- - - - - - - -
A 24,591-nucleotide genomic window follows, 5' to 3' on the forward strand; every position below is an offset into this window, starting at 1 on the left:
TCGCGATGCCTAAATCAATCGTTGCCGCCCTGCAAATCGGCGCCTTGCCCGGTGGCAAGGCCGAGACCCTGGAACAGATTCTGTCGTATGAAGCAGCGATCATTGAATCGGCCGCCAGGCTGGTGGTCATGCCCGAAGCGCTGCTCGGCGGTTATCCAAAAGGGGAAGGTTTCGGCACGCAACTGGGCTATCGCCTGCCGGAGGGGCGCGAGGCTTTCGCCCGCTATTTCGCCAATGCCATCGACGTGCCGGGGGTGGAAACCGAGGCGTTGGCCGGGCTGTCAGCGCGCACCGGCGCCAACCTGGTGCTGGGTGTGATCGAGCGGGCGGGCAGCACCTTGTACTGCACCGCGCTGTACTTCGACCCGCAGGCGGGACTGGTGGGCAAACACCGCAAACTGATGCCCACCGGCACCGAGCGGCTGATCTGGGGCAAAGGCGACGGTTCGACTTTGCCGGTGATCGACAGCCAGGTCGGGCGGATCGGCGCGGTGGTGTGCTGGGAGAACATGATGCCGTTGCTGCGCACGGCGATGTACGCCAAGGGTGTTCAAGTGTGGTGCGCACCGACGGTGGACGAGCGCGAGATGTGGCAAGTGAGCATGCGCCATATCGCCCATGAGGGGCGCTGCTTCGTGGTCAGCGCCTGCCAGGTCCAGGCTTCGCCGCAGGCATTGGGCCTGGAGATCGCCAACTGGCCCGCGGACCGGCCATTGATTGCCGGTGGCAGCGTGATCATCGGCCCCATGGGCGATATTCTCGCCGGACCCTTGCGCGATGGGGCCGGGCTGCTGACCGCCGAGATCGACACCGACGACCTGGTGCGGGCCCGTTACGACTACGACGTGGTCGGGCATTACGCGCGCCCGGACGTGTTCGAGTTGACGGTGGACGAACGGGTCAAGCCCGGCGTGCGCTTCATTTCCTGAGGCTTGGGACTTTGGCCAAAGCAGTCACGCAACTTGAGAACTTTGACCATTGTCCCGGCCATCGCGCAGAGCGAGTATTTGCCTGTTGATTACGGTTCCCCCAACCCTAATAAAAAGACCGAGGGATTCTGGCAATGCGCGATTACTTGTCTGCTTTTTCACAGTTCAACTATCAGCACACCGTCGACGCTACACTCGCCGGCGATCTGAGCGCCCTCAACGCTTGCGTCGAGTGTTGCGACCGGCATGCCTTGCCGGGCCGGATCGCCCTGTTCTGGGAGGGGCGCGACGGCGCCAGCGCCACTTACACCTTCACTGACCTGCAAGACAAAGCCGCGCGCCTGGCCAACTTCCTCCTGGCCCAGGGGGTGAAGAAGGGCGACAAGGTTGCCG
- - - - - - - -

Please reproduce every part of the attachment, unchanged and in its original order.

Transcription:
A 24,591-nucleotide genomic window follows, 5' to 3' on the forward strand; every position below is an offset into this window, starting at 1 on the left:
TCGCGATGCCTAAATCAATCGTTGCCGCCCTGCAAATCGGCGCCTTGCCCGGTGGCAAGGCCGAGACCCTGGAACAGATTCTGTCGTATGAAGCAGCGATCATTGAATCGGCCGCCAGGCTGGTGGTCATGCCCGAAGCGCTGCTCGGCGGTTATCCAAAAGGGGAAGGTTTCGGCACGCAACTGGGCTATCGCCTGCCGGAGGGGCGCGAGGCTTTCGCCCGCTATTTCGCCAATGCCATCGACGTGCCGGGGGTGGAAACCGAGGCGTTGGCCGGGCTGTCAGCGCGCACCGGCGCCAACCTGGTGCTGGGTGTGATCGAGCGGGCGGGCAGCACCTTGTACTGCACCGCGCTGTACTTCGACCCGCAGGCGGGACTGGTGGGCAAACACCGCAAACTGATGCCCACCGGCACCGAGCGGCTGATCTGGGGCAAAGGCGACGGTTCGACTTTGCCGGTGATCGACAGCCAGGTCGGGCGGATCGGCGCGGTGGTGTGCTGGGAGAACATGATGCCGTTGCTGCGCACGGCGATGTACGCCAAGGGTGTTCAAGTGTGGTGCGCACCGACGGTGGACGAGCGCGAGATGTGGCAAGTGAGCATGCGCCATATCGCCCATGAGGGGCGCTGCTTCGTGGTCAGCGCCTGCCAGGTCCAGGCTTCGCCGCAGGCATTGGGCCTGGAGATCGCCAACTGGCCCGCGGACCGGCCATTGATTGCCGGTGGCAGCGTGATCATCGGCCCCATGGGCGATATTCTCGCCGGACCCTTGCGCGATGGGGCCGGGCTGCTGACCGCCGAGATCGACACCGACGACCTGGTGCGGGCCCGTTACGACTACGACGTGGTCGGGCATTACGCGCGCCCGGACGTGTTCGAGTTGACGGTGGACGAACGGGTCAAGCCCGGCGTGCGCTTCATTTCCTGAGGCTTGGGACTTTGGCCAAAGCAGTCACGCAACTTGAGAACTTTGACCATTGTCCCGGCCATCGCGCAGAGCGAGTATTTGCCTGTTGATTACGGTTCCCCCAACCCTAATAAAAAGACCGAGGGATTCTGGCAATGCGCGATTACTTGTCTGCTTTTTCACAGTTCAACTATCAGCACACCGTCGACGCTACACTCGCCGGCGATCTGAGCGCCCTCAACGCTTGCGTCGAGTGTTGCGACCGGCATGCCTTGCCGGGCCGGATCGCCCTGTTCTGGGAGGGGCGCGACGGCGCCAGCGCCACTTACACCTTCACTGACCTGCAAGACAAAGCCGCGCGCCTGGCCAACTTCCTCCTGGCCCAGGGGGTGAAGAAGGGCGACAAGGTTGCCG